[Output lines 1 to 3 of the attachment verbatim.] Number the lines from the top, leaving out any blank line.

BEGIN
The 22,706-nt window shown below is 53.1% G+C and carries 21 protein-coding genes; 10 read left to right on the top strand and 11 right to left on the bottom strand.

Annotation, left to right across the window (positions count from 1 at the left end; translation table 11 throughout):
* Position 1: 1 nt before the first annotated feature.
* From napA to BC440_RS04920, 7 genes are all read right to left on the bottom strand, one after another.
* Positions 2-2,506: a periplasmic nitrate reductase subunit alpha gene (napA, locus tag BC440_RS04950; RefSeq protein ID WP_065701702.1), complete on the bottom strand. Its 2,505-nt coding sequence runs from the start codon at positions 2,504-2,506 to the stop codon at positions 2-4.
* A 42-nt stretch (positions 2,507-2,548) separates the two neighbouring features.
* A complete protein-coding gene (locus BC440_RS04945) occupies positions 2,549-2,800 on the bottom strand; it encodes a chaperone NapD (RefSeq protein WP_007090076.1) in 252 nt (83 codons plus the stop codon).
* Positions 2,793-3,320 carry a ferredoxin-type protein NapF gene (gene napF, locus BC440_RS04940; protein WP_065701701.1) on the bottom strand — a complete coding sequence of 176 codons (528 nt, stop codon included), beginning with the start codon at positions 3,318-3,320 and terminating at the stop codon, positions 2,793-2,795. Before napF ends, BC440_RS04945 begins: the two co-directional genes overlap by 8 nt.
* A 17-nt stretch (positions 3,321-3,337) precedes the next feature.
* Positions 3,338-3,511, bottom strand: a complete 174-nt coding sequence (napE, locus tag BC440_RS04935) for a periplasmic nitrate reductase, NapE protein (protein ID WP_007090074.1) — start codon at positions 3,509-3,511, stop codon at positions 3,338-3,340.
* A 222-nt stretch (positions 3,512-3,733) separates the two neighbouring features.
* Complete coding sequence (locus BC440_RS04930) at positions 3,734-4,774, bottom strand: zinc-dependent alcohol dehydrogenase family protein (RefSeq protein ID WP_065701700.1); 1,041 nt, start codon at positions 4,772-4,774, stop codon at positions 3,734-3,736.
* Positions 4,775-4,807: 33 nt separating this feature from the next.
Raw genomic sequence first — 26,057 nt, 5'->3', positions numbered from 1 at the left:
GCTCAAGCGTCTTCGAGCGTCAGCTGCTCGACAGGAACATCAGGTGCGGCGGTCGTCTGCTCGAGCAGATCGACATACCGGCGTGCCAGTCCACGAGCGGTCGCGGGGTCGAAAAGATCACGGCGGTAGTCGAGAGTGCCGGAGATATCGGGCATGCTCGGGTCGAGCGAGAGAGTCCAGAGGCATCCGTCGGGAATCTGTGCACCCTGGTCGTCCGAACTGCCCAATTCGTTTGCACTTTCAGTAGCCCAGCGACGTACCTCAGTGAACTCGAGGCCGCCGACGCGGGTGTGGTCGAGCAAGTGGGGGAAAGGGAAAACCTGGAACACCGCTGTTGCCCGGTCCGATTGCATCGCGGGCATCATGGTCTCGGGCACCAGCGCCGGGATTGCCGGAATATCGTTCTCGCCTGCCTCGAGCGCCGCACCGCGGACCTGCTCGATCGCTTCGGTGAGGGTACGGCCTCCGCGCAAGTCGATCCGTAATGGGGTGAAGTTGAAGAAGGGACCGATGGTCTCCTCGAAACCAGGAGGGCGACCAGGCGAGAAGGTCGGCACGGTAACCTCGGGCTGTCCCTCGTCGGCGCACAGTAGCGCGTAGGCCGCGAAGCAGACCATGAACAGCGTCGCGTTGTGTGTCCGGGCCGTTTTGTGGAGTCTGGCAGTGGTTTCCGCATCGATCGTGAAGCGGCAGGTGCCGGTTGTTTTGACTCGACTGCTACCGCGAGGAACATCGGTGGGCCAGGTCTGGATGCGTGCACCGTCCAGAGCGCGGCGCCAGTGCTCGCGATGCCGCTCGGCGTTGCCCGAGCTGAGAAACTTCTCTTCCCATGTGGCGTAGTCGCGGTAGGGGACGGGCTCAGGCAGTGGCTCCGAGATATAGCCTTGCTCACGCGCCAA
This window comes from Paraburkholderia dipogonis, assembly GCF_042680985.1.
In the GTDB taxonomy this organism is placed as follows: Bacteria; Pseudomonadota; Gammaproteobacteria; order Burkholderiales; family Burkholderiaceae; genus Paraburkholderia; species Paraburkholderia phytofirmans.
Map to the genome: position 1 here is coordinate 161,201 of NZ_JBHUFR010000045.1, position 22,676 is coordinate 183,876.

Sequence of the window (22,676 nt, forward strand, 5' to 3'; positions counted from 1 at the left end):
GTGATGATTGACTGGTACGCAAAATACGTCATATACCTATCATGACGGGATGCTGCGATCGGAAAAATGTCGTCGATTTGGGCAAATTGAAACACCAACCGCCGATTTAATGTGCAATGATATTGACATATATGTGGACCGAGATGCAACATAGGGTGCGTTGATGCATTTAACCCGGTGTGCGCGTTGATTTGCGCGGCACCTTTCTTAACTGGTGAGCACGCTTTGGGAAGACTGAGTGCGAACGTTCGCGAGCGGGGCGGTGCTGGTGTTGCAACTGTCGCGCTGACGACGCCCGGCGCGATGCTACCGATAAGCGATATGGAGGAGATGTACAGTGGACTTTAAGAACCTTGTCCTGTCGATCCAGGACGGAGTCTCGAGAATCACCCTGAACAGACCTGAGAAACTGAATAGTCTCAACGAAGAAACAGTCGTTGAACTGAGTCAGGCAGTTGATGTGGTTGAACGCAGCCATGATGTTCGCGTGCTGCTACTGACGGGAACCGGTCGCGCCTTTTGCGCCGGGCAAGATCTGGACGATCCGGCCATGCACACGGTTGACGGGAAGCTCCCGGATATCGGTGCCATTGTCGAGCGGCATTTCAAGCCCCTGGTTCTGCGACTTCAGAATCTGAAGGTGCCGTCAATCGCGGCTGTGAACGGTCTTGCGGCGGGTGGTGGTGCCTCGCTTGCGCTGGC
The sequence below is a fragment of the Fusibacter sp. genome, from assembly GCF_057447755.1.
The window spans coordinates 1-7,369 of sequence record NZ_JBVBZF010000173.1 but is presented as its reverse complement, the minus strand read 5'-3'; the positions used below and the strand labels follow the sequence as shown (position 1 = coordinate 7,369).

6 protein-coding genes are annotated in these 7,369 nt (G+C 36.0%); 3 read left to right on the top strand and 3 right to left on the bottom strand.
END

The 22,706-nt window shown below is 53.1% G+C and carries 21 protein-coding genes; 10 read left to right on the top strand and 11 right to left on the bottom strand.

Annotation, left to right across the window (positions count from 1 at the left end; translation table 11 throughout):
* Position 1: 1 nt before the first annotated feature.